Stand-up comedian Matt Bachus has made his fair share of financial blunders, like moving to New York City on a comedian’s salary and living in a windowless room to keep rent down. Instead of crying about it, he started a personal finance podcast called “Hold My Bread” to create a resource for others to break down the denser parts of personal finance, while still being able to laugh and have fun.
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This interview has been lightly edited for style and clarity.
I was performing a lot of stand-up comedy all over the country for a few years and was lucky enough to live at home rent-free. That really helped me stack up a nice bankroll for the move. I paid off my bills, sold my car and mentally prepared to live on a thin budget then tried my best to stay under that budget — while still buying sneakers.
I did a good job preparing before I moved, but nothing really prepared me for what I was getting into. Just moving into a place and everything that comes with that had a huge impact on my savings within just a few days. New York is the kind of city where they land the plane and you take two steps out of the airport and you’ve already spent $60 somehow.
I had to live. There was a lot of sleeping though breakfast, eating one big meal for the day around 5 p.m., living in a windowless bedroom so my rent was lower. A lot of sacrifices that people like to say makes for a good story until you’re living in it.
Save money, pay off bills, have as little debt as possible and don’t move to New York during a pandemic.
Comedians aren’t known for being the most financially stable and finance can be so boring. My cohost Joel Walkowski and I wanted to create a resource for people to learn with us while still being able to laugh and have fun to break up how dense a lot of finance is. There are a lot of finance podcasts out there, but we really try to separate ourselves by putting in educational things and news stories while still making each other laugh.
Timing is very important in both. I think they’ve both taught me to keep my eyes and ears open to both observe what’s funny and what to write about in the same way it’s important to pick up on trends around you that influence the market.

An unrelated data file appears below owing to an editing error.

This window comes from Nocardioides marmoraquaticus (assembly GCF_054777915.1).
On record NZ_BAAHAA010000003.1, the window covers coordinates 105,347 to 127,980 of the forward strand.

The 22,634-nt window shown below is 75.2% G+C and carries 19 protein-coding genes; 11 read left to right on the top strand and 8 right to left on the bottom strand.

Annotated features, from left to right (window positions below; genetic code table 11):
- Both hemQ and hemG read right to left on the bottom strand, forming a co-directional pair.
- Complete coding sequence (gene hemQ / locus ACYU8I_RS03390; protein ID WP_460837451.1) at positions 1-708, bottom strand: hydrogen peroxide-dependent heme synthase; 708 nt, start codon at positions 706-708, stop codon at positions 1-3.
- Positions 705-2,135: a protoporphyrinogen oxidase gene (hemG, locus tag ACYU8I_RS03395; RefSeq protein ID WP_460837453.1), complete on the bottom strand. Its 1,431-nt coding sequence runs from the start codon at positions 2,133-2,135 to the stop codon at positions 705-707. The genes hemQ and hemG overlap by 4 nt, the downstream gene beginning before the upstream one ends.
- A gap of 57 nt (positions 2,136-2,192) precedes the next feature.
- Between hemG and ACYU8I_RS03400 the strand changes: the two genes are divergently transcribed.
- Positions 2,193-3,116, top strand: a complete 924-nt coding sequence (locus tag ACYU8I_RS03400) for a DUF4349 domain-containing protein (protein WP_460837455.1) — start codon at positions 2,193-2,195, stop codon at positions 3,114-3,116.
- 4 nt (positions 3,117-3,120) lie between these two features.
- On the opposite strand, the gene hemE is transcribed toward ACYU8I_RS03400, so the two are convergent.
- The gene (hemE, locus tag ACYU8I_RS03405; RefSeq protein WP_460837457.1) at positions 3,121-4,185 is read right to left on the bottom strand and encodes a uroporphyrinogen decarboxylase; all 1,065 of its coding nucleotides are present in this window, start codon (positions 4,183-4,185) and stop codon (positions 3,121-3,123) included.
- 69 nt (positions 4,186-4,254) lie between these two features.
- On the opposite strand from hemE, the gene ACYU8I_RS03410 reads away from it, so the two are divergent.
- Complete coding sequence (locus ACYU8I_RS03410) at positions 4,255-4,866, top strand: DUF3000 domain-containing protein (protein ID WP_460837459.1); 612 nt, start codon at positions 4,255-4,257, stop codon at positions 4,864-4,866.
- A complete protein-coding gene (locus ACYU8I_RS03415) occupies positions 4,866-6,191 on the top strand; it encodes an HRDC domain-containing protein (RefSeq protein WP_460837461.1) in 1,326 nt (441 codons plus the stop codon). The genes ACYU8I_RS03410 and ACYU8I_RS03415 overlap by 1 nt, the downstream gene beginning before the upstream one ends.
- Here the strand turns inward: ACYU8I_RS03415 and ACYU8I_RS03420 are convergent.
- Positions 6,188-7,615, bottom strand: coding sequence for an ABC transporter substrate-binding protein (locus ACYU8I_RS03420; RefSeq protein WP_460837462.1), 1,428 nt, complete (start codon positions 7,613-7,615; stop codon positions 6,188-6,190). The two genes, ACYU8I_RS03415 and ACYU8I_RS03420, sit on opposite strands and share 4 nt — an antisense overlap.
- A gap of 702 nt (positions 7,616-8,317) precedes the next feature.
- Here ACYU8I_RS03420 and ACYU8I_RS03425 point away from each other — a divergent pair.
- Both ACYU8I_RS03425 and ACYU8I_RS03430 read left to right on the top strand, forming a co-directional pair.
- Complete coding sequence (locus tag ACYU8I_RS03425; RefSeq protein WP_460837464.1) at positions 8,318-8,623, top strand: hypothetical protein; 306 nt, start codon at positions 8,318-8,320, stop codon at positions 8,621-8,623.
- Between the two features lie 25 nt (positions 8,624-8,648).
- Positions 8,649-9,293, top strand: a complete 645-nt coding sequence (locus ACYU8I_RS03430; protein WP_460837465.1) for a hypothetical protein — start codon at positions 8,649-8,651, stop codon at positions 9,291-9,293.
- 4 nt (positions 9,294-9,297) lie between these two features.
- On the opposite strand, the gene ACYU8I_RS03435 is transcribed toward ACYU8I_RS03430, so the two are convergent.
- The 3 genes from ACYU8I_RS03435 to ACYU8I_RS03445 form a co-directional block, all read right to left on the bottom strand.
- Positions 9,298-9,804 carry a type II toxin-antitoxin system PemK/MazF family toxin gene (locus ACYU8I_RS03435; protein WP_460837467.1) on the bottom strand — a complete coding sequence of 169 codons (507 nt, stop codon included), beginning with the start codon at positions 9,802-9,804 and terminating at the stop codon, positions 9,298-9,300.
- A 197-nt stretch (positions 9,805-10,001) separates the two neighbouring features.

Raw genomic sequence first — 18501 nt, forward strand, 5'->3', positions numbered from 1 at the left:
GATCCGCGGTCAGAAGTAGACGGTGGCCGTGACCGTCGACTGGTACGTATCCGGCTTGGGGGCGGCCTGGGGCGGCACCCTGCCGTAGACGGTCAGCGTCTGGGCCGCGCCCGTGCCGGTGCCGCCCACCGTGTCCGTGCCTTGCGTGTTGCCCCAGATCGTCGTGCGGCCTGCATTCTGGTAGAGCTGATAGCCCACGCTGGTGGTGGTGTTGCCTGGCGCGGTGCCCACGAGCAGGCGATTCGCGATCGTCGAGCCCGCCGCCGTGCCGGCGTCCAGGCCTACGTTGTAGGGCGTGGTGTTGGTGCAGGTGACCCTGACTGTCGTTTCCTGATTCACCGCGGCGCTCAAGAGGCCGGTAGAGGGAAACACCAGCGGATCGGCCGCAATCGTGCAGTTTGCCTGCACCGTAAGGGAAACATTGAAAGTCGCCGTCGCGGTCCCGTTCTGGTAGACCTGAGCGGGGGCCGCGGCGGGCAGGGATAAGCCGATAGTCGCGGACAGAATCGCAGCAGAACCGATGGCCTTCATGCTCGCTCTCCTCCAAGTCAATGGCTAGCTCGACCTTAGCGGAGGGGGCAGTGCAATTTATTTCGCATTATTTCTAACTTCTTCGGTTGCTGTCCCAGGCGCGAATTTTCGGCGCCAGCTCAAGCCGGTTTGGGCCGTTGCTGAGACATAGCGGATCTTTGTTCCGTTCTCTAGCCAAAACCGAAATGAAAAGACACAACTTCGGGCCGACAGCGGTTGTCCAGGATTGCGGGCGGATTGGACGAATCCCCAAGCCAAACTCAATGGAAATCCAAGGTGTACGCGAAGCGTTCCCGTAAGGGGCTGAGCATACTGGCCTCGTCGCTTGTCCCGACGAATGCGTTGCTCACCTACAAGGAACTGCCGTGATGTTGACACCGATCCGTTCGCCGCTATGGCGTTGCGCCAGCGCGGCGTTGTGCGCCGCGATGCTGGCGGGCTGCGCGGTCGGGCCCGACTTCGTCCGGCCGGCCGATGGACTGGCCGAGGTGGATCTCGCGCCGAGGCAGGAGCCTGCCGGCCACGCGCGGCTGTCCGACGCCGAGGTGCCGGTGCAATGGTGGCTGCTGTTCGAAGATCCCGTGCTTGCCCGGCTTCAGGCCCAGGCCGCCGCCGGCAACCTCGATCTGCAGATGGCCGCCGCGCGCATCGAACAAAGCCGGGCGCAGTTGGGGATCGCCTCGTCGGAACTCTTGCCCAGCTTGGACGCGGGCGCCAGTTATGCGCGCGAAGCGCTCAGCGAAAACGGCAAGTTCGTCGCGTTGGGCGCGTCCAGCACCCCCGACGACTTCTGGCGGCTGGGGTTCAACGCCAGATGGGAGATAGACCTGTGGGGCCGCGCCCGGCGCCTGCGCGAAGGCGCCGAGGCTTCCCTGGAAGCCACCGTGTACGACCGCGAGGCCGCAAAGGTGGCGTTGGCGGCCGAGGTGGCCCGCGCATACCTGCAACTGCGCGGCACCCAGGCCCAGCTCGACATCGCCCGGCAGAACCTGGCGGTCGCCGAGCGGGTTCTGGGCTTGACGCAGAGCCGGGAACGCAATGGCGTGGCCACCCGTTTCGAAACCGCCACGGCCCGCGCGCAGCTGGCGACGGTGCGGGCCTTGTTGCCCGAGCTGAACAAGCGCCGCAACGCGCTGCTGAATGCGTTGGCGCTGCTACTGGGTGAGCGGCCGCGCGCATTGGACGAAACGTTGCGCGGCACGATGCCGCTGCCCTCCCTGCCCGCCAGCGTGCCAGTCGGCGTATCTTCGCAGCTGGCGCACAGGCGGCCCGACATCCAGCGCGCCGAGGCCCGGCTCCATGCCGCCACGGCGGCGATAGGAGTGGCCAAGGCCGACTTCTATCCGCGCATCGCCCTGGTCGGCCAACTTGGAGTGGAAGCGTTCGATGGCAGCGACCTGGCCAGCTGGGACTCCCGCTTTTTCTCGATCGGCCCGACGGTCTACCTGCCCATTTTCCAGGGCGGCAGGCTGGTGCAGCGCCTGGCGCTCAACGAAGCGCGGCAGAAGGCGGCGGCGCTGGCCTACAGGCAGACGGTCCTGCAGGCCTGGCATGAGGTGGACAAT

It never feels good to lose money. I love a good gamble, but I’ve had some bad beats financially and just in life. Sometimes all you can do is laugh because if you don’t laugh you’re just going to cry and you can’t cry forever.
Remember that windowless room I told you about? Rent in New York is insane and I’m working toward being able to move out and afford a place with a window — maybe even two. I’m trying my best to get my podcast to help bring in money while making wise investments and taking advantage of what I can during these strange times.
Being a comedian means I’m very reliant on myself in a lot of ways so the better tools I have to help make money and make good decisions with that money the better. I never felt school prepared me financially and given the state of things lately it’s important to learn the skills to help yourself financially and know when those skills are most useful. I also think having good credit is underrated.
I’ve been given some pretty bad tips on betting parlays that cost me more times than I’d like to remember.
My mom told me about the 52-week challenge years ago and I’ve been doing it ever since. I recommend that to all of my friends anytime they’re curious about saving and anybody not familiar should look into it.
I’ve never regretted spending money on a pair of nice sneakers.
Any money I’ve ever made doing stand up comedy feels like it’s worth 10 times what it actually is.
Image: Nastia Kobzarenko
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